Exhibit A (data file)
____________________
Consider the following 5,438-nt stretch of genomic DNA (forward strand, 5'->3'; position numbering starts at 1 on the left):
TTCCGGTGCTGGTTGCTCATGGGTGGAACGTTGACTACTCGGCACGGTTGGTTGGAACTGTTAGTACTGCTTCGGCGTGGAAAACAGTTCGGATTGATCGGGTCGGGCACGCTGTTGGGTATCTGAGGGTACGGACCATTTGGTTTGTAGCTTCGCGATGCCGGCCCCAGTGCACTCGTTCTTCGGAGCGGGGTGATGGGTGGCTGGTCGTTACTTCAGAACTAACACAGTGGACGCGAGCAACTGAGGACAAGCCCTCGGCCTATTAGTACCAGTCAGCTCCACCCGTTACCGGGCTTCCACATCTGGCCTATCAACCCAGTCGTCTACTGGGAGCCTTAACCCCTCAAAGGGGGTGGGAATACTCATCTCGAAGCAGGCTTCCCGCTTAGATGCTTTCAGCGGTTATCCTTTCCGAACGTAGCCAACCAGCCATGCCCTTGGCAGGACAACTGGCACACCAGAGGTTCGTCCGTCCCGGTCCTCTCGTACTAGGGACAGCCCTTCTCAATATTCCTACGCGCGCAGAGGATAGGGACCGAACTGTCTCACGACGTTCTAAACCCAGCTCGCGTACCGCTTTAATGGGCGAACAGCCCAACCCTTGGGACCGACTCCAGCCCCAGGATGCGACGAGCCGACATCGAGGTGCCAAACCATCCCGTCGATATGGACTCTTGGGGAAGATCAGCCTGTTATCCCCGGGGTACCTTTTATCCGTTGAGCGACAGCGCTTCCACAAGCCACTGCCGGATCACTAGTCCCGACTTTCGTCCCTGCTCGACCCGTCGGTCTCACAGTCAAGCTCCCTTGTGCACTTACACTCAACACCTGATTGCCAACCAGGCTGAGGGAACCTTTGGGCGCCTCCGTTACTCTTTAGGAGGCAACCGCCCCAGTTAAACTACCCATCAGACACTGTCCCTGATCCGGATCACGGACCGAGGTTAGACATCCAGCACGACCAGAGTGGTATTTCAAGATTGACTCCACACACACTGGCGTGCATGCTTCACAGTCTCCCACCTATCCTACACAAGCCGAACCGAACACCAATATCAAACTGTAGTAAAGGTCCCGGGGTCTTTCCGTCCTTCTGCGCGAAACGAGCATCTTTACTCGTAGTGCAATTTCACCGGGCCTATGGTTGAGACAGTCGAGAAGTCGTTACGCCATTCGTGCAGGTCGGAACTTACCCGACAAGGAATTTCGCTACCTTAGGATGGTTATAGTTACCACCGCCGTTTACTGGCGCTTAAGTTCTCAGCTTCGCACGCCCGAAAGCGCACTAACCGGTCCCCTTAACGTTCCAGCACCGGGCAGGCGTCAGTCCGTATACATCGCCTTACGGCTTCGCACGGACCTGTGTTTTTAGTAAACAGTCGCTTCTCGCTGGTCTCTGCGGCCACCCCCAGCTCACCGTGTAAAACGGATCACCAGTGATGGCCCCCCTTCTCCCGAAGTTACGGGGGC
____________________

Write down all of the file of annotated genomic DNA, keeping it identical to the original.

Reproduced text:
Consider the following 5,438-nt stretch of genomic DNA (forward strand, 5'->3'; position numbering starts at 1 on the left):
TTCCGGTGCTGGTTGCTCATGGGTGGAACGTTGACTACTCGGCACGGTTGGTTGGAACTGTTAGTACTGCTTCGGCGTGGAAAACAGTTCGGATTGATCGGGTCGGGCACGCTGTTGGGTATCTGAGGGTACGGACCATTTGGTTTGTAGCTTCGCGATGCCGGCCCCAGTGCACTCGTTCTTCGGAGCGGGGTGATGGGTGGCTGGTCGTTACTTCAGAACTAACACAGTGGACGCGAGCAACTGAGGACAAGCCCTCGGCCTATTAGTACCAGTCAGCTCCACCCGTTACCGGGCTTCCACATCTGGCCTATCAACCCAGTCGTCTACTGGGAGCCTTAACCCCTCAAAGGGGGTGGGAATACTCATCTCGAAGCAGGCTTCCCGCTTAGATGCTTTCAGCGGTTATCCTTTCCGAACGTAGCCAACCAGCCATGCCCTTGGCAGGACAACTGGCACACCAGAGGTTCGTCCGTCCCGGTCCTCTCGTACTAGGGACAGCCCTTCTCAATATTCCTACGCGCGCAGAGGATAGGGACCGAACTGTCTCACGACGTTCTAAACCCAGCTCGCGTACCGCTTTAATGGGCGAACAGCCCAACCCTTGGGACCGACTCCAGCCCCAGGATGCGACGAGCCGACATCGAGGTGCCAAACCATCCCGTCGATATGGACTCTTGGGGAAGATCAGCCTGTTATCCCCGGGGTACCTTTTATCCGTTGAGCGACAGCGCTTCCACAAGCCACTGCCGGATCACTAGTCCCGACTTTCGTCCCTGCTCGACCCGTCGGTCTCACAGTCAAGCTCCCTTGTGCACTTACACTCAACACCTGATTGCCAACCAGGCTGAGGGAACCTTTGGGCGCCTCCGTTACTCTTTAGGAGGCAACCGCCCCAGTTAAACTACCCATCAGACACTGTCCCTGATCCGGATCACGGACCGAGGTTAGACATCCAGCACGACCAGAGTGGTATTTCAAGATTGACTCCACACACACTGGCGTGCATGCTTCACAGTCTCCCACCTATCCTACACAAGCCGAACCGAACACCAATATCAAACTGTAGTAAAGGTCCCGGGGTCTTTCCGTCCTTCTGCGCGAAACGAGCATCTTTACTCGTAGTGCAATTTCACCGGGCCTATGGTTGAGACAGTCGAGAAGTCGTTACGCCATTCGTGCAGGTCGGAACTTACCCGACAAGGAATTTCGCTACCTTAGGATGGTTATAGTTACCACCGCCGTTTACTGGCGCTTAAGTTCTCAGCTTCGCACGCCCGAAAGCGCACTAACCGGTCCCCTTAACGTTCCAGCACCGGGCAGGCGTCAGTCCGTATACATCGCCTTACGGCTTCGCACGGACCTGTGTTTTTAGTAAACAGTCGCTTCTCGCTGGTCTCTGCGGCCACCCCCAGCTCACCGTGTAAAACGGATCACCAGTGATGGCCCCCCTTCTCCCGAAGTTACGGGGGC